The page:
A Guatemalan man who was deported from the United States last week has tested positive for the novel coronavirus.
According to Guatemalan health and migration officials, the man arrived in Guatemala on Thursday on a deportation flight from Mesa, Arizona. He was asymptomatic at the time, but two days later began presenting symptoms and subsequently tested positive for the virus, the officials said.
It appears to be the first reported case of someone deported from the United States with coronavirus -- a possibility that advocates had been warning of for weeks.
The man has been hospitalized in Guatemala CIty, officials said. Forty others who were on the deportation flight with him are being quarantined at home.
Some who favor restricting immigration in the United States have suggested accelerating the pace of deportation flights in response to concerns about the virus spreading in ICE detention facilities.
Immigrant and human rights advocates have been warning for weeks that deportation flights from the United States, the country with the largest number of known coronavirus cases, could hasten the spread of the virus in other nations. "It is as predictable as it is horrifying. ... It was just a matter of time that this would happen," Charanya Krishnaswami, Amnesty International's advocacy director for the Americas, told CNN on Monday. Detained immigrants are at high risk for contracting coronavirus, she said, given the conditions in ICE detention. "The US, by ceasing to halt the deportation machine, is exporting that virus to countries that are much less well equipped to deal with it than even we are," she said. Guatemalan officials say 36 cases of coronavirus and one death have been confirmed in that country. More than 159,000 coronavirus cases and more than 2,900 deaths have been confirmed in the United States, according to CNN's count. The coronavirus pandemic has grounded thousands of planes and left airports looking like ghost towns. But US deportation flights have continued. Earlier this month, Guatemala temporarily suspended deportation flights from the United States amid concerns over the pandemic. The flights resumed days later. A group of Guatemalan organizations last week called for the Central American country's government to push the United States to suspend deportations in the coming weeks and to "ensure the protection, attention and access to health care for people who are in detention centers." "This is a fear a lot of groups have had, particularly in Central America and Guatemala, of the fact that the coronavirus could be exported to their countries through deportations from the United States," said Maureen Meyer, director for migrant rights at the Washington Office on Latin America. "In a country like Guatemala, you have one of the poorest countries in the region. You have parts of the population that are very isolated. And a virus of this magnitude could just really devastate communities."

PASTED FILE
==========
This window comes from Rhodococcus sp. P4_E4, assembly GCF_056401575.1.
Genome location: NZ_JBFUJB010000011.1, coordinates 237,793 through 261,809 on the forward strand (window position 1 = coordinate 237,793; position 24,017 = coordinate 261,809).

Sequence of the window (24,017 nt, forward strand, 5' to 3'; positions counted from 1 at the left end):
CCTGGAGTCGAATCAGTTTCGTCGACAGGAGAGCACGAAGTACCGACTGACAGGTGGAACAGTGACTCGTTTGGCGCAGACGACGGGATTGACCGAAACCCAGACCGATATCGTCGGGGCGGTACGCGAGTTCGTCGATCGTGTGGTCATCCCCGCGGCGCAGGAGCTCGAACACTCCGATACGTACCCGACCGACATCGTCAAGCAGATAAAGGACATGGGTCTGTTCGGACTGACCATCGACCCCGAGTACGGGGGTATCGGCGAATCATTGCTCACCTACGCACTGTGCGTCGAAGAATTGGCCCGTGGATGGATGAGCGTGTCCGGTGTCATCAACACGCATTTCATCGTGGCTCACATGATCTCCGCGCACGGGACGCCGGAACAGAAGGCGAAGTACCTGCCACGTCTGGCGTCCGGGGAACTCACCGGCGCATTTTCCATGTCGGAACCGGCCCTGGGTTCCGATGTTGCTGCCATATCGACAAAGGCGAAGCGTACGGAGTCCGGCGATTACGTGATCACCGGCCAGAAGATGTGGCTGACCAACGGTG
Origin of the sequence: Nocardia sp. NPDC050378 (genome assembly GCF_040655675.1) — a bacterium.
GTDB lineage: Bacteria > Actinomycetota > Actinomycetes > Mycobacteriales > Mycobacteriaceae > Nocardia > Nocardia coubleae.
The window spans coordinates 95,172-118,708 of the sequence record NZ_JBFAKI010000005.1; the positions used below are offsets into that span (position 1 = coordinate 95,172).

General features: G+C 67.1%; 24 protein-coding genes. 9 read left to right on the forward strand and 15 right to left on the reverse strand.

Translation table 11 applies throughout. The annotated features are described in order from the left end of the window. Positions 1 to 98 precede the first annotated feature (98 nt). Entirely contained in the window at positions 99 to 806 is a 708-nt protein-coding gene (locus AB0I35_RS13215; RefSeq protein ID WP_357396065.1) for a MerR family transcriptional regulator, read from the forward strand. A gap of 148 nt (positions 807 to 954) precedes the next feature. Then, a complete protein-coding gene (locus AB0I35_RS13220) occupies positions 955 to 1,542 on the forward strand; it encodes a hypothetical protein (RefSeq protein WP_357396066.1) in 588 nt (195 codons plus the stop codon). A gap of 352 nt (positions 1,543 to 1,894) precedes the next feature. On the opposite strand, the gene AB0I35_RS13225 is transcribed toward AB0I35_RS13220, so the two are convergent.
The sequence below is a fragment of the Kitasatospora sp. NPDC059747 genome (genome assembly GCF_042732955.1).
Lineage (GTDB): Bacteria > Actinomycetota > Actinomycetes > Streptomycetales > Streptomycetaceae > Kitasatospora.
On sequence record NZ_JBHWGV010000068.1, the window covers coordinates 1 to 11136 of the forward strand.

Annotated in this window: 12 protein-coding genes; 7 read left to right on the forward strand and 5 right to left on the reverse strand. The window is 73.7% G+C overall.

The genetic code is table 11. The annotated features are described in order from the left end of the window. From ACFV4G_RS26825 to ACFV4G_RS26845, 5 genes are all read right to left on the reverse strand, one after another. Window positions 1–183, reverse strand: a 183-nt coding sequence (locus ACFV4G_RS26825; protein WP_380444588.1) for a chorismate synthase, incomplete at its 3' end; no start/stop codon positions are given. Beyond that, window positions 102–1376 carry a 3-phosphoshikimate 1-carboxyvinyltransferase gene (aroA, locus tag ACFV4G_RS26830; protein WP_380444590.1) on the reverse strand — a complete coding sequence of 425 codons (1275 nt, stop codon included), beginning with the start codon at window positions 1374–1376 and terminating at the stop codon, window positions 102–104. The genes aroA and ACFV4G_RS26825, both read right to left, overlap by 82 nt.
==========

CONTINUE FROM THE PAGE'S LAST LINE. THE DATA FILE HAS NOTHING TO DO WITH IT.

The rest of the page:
Immigration and Customs Enforcement did not immediately respond to a request for comment.
The agency's coronavirus website indicates temperature screenings are conducted before detainees board deportation flights.
"Any detainee with a temperature of 100.4 degrees or higher will be immediately referred to a medical provider for further evaluation and observation," the website says.
ICE Air, the division of Immigration and Customs Enforcement that handles deportation flights, generally removes immigrants from the United States on both charter and commercial flights. The White House recently asked Congress for funding for additional chartered flights.
"With fewer commercial flight options, ICE charter aircraft are needed to continue repatriating aliens ordered removed and reduce the need for additional beds," its recent budget request said.
US officials don't appear to be scaling back deportations. In fact, officials now say they're swiftly deporting migrant children who previously would have been transferred to US custody after crossing the border.
And as of Monday morning, deportation flights from the United States were continuing to arrive in Guatemala.
The aircraft generally are packed when they fly to Central America, but return to the United States without passengers aboard.
That changed last week, when ICE teamed up with the State Department to bring hundreds of stranded US citizens back from Central America on returning flights.